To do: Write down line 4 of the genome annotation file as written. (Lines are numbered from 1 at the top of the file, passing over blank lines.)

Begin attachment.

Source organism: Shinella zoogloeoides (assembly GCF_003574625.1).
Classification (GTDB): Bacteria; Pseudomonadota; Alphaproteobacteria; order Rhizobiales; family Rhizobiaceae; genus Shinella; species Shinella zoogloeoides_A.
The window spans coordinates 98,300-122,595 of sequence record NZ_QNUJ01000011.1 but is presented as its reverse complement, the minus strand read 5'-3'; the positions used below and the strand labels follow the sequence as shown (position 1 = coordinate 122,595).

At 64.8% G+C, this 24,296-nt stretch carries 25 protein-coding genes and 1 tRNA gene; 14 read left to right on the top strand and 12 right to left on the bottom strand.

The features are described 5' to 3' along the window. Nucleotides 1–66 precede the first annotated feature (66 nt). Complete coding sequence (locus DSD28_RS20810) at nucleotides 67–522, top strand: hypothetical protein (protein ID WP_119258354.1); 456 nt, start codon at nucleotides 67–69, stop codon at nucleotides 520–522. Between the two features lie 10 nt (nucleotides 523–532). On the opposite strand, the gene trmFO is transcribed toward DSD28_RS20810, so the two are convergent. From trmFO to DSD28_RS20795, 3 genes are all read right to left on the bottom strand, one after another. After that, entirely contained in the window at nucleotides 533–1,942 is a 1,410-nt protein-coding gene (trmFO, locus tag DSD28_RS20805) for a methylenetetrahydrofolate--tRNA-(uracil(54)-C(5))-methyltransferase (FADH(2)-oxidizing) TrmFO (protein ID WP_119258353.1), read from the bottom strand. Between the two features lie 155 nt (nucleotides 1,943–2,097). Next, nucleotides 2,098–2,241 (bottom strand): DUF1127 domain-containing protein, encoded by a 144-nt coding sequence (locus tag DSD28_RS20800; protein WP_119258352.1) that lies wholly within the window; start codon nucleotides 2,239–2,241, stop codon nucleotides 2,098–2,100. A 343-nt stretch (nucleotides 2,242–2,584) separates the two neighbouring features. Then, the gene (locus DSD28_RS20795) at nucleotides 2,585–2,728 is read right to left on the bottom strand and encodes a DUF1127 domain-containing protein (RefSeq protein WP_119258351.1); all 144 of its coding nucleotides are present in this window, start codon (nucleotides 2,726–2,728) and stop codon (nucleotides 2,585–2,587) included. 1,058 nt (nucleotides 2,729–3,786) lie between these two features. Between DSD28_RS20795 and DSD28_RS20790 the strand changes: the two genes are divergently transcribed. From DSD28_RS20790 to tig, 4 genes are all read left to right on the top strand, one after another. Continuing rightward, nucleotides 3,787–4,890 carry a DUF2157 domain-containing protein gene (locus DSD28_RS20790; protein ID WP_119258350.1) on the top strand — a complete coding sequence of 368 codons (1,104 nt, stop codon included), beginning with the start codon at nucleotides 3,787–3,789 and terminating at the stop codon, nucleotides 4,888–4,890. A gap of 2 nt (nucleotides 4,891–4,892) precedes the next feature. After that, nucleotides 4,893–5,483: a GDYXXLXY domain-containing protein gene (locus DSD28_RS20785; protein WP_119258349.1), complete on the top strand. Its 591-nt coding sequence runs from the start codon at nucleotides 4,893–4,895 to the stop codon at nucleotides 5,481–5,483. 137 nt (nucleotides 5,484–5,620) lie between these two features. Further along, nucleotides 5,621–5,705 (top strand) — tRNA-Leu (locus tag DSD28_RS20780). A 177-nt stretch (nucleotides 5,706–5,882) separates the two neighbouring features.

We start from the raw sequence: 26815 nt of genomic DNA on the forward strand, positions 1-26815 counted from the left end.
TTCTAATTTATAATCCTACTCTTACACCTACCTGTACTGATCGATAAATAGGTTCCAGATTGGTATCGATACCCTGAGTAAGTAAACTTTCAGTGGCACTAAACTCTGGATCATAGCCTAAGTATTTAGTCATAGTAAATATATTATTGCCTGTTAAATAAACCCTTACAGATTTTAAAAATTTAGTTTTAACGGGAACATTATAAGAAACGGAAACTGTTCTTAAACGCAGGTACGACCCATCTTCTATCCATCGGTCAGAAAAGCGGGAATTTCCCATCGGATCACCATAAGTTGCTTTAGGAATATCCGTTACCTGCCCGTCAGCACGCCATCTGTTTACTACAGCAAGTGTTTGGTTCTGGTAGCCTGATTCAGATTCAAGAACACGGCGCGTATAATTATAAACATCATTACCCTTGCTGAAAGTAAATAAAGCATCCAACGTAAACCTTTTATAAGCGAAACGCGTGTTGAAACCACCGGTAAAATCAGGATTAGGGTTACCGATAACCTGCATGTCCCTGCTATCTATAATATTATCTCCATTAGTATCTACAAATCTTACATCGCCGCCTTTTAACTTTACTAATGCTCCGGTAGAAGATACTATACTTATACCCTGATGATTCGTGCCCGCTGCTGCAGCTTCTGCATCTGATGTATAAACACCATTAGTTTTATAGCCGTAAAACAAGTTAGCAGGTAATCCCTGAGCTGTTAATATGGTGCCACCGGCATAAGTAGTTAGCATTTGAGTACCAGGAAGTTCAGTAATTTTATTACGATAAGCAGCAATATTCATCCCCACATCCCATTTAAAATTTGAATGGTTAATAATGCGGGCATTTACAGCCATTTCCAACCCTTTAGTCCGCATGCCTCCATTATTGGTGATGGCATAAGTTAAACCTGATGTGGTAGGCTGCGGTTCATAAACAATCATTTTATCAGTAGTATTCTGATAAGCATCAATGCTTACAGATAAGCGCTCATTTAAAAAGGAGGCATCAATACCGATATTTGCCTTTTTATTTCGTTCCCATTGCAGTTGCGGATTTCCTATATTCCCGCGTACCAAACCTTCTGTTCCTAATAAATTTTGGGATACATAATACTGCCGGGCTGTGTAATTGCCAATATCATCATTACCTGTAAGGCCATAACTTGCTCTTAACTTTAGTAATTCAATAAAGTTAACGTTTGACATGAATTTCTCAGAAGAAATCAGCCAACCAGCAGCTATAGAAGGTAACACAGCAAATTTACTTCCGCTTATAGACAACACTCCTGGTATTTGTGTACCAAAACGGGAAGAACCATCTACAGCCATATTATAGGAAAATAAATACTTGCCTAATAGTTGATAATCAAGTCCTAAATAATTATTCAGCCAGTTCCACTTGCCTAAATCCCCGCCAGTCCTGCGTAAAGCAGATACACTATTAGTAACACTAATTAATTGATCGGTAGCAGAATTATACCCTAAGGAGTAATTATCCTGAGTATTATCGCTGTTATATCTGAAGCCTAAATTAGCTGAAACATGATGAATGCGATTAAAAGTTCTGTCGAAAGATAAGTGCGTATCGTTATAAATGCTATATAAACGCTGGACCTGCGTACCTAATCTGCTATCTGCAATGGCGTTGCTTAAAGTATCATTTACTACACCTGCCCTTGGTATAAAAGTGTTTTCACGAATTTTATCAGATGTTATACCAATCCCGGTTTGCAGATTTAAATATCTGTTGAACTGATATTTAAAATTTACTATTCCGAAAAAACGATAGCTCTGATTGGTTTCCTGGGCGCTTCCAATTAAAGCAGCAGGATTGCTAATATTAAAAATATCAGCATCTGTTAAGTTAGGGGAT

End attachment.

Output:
At 64.8% G+C, this 24,296-nt stretch carries 25 protein-coding genes and 1 tRNA gene; 14 read left to right on the top strand and 12 right to left on the bottom strand.